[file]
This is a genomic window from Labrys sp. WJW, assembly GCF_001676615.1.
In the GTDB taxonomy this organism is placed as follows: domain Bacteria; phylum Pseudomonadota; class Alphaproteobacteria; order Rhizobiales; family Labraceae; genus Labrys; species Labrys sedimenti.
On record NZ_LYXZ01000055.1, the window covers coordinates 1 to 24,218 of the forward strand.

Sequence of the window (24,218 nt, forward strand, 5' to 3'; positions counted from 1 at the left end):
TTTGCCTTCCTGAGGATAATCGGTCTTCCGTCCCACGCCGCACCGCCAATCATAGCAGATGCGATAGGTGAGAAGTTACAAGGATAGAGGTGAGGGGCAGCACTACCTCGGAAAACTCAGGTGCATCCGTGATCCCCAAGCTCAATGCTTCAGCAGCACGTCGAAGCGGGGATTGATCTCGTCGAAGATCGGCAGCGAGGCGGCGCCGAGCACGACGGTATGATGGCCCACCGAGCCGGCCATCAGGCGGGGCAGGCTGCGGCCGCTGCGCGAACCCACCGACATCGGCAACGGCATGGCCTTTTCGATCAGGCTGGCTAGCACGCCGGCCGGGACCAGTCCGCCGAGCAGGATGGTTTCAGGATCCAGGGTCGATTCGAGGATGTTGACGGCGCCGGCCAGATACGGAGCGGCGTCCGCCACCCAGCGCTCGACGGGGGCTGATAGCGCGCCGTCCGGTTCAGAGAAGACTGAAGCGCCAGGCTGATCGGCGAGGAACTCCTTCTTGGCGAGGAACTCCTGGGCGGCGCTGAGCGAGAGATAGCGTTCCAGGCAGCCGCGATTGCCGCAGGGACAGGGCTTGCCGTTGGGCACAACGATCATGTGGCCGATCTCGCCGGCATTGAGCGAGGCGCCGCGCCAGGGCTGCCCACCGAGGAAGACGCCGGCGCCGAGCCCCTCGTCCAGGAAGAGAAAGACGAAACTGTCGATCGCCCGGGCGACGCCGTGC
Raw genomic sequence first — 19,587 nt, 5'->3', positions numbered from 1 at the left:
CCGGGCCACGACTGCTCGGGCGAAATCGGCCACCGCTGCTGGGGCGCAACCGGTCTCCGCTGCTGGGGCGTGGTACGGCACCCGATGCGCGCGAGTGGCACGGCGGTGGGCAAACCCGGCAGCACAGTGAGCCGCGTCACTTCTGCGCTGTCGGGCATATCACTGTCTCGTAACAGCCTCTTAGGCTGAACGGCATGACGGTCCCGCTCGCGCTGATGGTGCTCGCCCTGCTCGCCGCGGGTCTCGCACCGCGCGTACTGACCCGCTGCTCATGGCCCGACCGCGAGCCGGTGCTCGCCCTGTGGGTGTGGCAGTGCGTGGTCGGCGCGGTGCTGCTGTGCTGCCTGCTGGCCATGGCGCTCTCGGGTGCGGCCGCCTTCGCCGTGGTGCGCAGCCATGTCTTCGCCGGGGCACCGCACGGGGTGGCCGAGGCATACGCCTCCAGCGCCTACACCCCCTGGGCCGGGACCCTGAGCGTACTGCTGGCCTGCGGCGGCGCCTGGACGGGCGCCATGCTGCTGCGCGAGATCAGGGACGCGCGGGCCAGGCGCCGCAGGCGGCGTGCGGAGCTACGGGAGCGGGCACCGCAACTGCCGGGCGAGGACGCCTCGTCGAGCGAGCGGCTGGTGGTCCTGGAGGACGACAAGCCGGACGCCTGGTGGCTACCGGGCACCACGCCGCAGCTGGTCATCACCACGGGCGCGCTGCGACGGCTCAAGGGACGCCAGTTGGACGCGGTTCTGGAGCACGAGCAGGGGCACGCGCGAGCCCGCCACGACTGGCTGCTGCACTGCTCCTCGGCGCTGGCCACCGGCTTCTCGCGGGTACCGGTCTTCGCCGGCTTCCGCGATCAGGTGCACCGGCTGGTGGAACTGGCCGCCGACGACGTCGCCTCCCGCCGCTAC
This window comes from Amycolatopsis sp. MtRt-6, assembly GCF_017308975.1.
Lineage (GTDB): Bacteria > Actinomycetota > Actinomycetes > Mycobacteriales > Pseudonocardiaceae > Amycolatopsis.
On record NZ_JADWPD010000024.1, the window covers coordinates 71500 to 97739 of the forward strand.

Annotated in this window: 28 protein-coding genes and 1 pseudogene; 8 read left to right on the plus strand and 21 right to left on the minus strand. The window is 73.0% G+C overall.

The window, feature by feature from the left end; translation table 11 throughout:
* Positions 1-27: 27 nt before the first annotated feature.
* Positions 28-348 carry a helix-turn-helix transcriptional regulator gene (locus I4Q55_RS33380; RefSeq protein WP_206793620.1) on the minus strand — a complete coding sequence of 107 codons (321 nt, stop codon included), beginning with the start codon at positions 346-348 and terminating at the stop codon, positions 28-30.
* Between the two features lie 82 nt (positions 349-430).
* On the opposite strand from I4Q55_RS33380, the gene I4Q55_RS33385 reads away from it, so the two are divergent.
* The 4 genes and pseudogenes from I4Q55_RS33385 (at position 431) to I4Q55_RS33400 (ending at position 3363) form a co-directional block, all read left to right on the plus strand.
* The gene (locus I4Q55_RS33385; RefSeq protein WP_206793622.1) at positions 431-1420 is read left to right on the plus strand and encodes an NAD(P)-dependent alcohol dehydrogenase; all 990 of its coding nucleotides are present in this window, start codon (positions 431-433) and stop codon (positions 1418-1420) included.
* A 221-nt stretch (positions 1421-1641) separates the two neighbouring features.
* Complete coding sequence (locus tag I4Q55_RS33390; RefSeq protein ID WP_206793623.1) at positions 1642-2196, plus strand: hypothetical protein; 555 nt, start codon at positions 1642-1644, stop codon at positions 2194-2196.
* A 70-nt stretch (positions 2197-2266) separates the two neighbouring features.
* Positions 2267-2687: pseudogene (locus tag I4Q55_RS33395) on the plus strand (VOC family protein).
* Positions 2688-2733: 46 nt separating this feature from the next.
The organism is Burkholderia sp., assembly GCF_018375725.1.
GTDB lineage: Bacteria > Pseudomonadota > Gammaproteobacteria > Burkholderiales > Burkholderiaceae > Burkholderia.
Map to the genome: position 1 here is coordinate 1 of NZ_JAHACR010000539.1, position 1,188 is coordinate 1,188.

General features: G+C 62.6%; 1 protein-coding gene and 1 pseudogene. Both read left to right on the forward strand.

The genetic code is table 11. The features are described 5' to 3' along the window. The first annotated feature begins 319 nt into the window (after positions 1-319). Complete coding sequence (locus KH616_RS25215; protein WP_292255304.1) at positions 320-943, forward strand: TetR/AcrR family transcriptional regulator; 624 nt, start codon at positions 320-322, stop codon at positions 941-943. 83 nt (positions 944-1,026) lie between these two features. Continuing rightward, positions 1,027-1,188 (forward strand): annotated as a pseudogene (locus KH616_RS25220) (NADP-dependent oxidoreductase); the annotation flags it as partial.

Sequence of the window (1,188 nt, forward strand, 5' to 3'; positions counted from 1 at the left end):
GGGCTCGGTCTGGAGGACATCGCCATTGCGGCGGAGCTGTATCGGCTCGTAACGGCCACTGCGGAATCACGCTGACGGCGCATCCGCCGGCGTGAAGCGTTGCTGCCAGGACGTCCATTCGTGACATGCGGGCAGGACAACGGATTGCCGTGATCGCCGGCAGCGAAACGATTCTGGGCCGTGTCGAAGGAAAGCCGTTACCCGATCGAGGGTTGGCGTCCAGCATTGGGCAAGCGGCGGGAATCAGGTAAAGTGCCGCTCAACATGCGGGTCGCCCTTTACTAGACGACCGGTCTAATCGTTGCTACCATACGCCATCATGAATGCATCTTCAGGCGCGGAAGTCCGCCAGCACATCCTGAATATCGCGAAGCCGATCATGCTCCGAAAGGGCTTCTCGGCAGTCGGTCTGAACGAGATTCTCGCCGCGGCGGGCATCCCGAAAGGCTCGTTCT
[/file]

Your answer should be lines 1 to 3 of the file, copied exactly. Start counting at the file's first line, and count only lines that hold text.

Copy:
This is a genomic window from Labrys sp. WJW, assembly GCF_001676615.1.
In the GTDB taxonomy this organism is placed as follows: domain Bacteria; phylum Pseudomonadota; class Alphaproteobacteria; order Rhizobiales; family Labraceae; genus Labrys; species Labrys sedimenti.
On record NZ_LYXZ01000055.1, the window covers coordinates 1 to 24,218 of the forward strand.